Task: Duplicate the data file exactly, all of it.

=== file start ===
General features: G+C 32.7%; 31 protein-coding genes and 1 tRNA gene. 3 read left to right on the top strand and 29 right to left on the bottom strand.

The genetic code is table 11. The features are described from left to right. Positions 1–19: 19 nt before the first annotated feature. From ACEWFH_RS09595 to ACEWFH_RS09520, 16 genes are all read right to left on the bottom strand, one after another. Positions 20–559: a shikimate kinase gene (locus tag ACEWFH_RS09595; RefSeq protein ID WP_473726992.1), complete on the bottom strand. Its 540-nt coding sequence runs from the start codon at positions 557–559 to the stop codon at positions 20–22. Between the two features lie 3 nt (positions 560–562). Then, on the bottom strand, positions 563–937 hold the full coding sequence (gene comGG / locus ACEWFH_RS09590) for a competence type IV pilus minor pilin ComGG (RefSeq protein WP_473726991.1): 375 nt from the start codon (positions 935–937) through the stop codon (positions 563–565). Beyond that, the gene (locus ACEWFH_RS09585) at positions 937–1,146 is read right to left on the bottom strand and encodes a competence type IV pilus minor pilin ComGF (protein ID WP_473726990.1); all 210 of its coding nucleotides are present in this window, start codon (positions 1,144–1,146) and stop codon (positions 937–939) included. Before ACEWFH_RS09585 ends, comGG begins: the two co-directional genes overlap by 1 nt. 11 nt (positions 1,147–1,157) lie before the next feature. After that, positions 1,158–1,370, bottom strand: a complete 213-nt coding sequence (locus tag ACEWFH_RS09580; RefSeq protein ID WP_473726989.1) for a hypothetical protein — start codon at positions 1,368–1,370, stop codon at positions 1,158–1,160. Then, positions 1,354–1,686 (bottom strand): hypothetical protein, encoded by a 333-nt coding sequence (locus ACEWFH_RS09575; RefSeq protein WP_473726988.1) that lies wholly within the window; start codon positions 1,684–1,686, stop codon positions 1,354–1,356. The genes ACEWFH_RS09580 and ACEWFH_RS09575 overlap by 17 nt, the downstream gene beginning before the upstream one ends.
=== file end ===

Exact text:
General features: G+C 32.7%; 31 protein-coding genes and 1 tRNA gene. 3 read left to right on the top strand and 29 right to left on the bottom strand.

The genetic code is table 11. The features are described from left to right. Positions 1–19: 19 nt before the first annotated feature. From ACEWFH_RS09595 to ACEWFH_RS09520, 16 genes are all read right to left on the bottom strand, one after another. Positions 20–559: a shikimate kinase gene (locus tag ACEWFH_RS09595; RefSeq protein ID WP_473726992.1), complete on the bottom strand. Its 540-nt coding sequence runs from the start codon at positions 557–559 to the stop codon at positions 20–22. Between the two features lie 3 nt (positions 560–562). Then, on the bottom strand, positions 563–937 hold the full coding sequence (gene comGG / locus ACEWFH_RS09590) for a competence type IV pilus minor pilin ComGG (RefSeq protein WP_473726991.1): 375 nt from the start codon (positions 935–937) through the stop codon (positions 563–565). Beyond that, the gene (locus ACEWFH_RS09585) at positions 937–1,146 is read right to left on the bottom strand and encodes a competence type IV pilus minor pilin ComGF (protein ID WP_473726990.1); all 210 of its coding nucleotides are present in this window, start codon (positions 1,144–1,146) and stop codon (positions 937–939) included. Before ACEWFH_RS09585 ends, comGG begins: the two co-directional genes overlap by 1 nt. 11 nt (positions 1,147–1,157) lie before the next feature. After that, positions 1,158–1,370, bottom strand: a complete 213-nt coding sequence (locus tag ACEWFH_RS09580; RefSeq protein ID WP_473726989.1) for a hypothetical protein — start codon at positions 1,368–1,370, stop codon at positions 1,158–1,160. Then, positions 1,354–1,686 (bottom strand): hypothetical protein, encoded by a 333-nt coding sequence (locus ACEWFH_RS09575; RefSeq protein WP_473726988.1) that lies wholly within the window; start codon positions 1,684–1,686, stop codon positions 1,354–1,356. The genes ACEWFH_RS09580 and ACEWFH_RS09575 overlap by 17 nt, the downstream gene beginning before the upstream one ends.